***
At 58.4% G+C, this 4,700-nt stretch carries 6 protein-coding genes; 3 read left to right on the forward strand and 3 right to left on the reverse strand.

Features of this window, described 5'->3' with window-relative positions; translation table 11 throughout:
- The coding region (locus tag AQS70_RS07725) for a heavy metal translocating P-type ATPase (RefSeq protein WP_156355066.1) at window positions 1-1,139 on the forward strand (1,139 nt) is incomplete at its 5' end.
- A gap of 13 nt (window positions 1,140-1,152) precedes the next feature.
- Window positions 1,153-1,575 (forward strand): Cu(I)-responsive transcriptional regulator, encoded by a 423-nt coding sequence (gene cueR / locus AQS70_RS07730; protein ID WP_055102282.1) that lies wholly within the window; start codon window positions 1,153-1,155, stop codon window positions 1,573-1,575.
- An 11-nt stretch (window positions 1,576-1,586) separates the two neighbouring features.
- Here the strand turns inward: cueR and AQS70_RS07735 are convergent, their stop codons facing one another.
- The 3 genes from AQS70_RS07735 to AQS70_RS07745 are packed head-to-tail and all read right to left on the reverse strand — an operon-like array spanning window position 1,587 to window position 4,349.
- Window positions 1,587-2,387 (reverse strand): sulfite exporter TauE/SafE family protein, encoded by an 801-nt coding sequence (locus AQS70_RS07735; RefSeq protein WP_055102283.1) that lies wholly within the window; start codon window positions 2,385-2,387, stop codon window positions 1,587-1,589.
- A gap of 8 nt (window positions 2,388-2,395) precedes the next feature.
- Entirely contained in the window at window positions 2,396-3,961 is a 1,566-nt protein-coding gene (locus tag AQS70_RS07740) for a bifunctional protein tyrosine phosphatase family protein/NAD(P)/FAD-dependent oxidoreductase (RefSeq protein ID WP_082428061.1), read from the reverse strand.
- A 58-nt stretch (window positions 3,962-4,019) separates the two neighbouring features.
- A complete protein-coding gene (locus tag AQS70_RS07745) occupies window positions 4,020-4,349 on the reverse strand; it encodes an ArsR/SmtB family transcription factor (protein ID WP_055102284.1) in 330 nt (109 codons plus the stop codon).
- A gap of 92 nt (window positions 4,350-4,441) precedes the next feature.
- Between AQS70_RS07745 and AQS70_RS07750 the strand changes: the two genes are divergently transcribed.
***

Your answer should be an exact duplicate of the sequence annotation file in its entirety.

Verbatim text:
At 58.4% G+C, this 4,700-nt stretch carries 6 protein-coding genes; 3 read left to right on the forward strand and 3 right to left on the reverse strand.

Features of this window, described 5'->3' with window-relative positions; translation table 11 throughout:
- The coding region (locus tag AQS70_RS07725) for a heavy metal translocating P-type ATPase (RefSeq protein WP_156355066.1) at window positions 1-1,139 on the forward strand (1,139 nt) is incomplete at its 5' end.
- A gap of 13 nt (window positions 1,140-1,152) precedes the next feature.
- Window positions 1,153-1,575 (forward strand): Cu(I)-responsive transcriptional regulator, encoded by a 423-nt coding sequence (gene cueR / locus AQS70_RS07730; protein ID WP_055102282.1) that lies wholly within the window; start codon window positions 1,153-1,155, stop codon window positions 1,573-1,575.
- An 11-nt stretch (window positions 1,576-1,586) separates the two neighbouring features.
- Here the strand turns inward: cueR and AQS70_RS07735 are convergent, their stop codons facing one another.
- The 3 genes from AQS70_RS07735 to AQS70_RS07745 are packed head-to-tail and all read right to left on the reverse strand — an operon-like array spanning window position 1,587 to window position 4,349.
- Window positions 1,587-2,387 (reverse strand): sulfite exporter TauE/SafE family protein, encoded by an 801-nt coding sequence (locus AQS70_RS07735; RefSeq protein WP_055102283.1) that lies wholly within the window; start codon window positions 2,385-2,387, stop codon window positions 1,587-1,589.
- A gap of 8 nt (window positions 2,388-2,395) precedes the next feature.
- Entirely contained in the window at window positions 2,396-3,961 is a 1,566-nt protein-coding gene (locus tag AQS70_RS07740) for a bifunctional protein tyrosine phosphatase family protein/NAD(P)/FAD-dependent oxidoreductase (RefSeq protein ID WP_082428061.1), read from the reverse strand.
- A 58-nt stretch (window positions 3,962-4,019) separates the two neighbouring features.
- A complete protein-coding gene (locus tag AQS70_RS07745) occupies window positions 4,020-4,349 on the reverse strand; it encodes an ArsR/SmtB family transcription factor (protein ID WP_055102284.1) in 330 nt (109 codons plus the stop codon).
- A gap of 92 nt (window positions 4,350-4,441) precedes the next feature.
- Between AQS70_RS07745 and AQS70_RS07750 the strand changes: the two genes are divergently transcribed.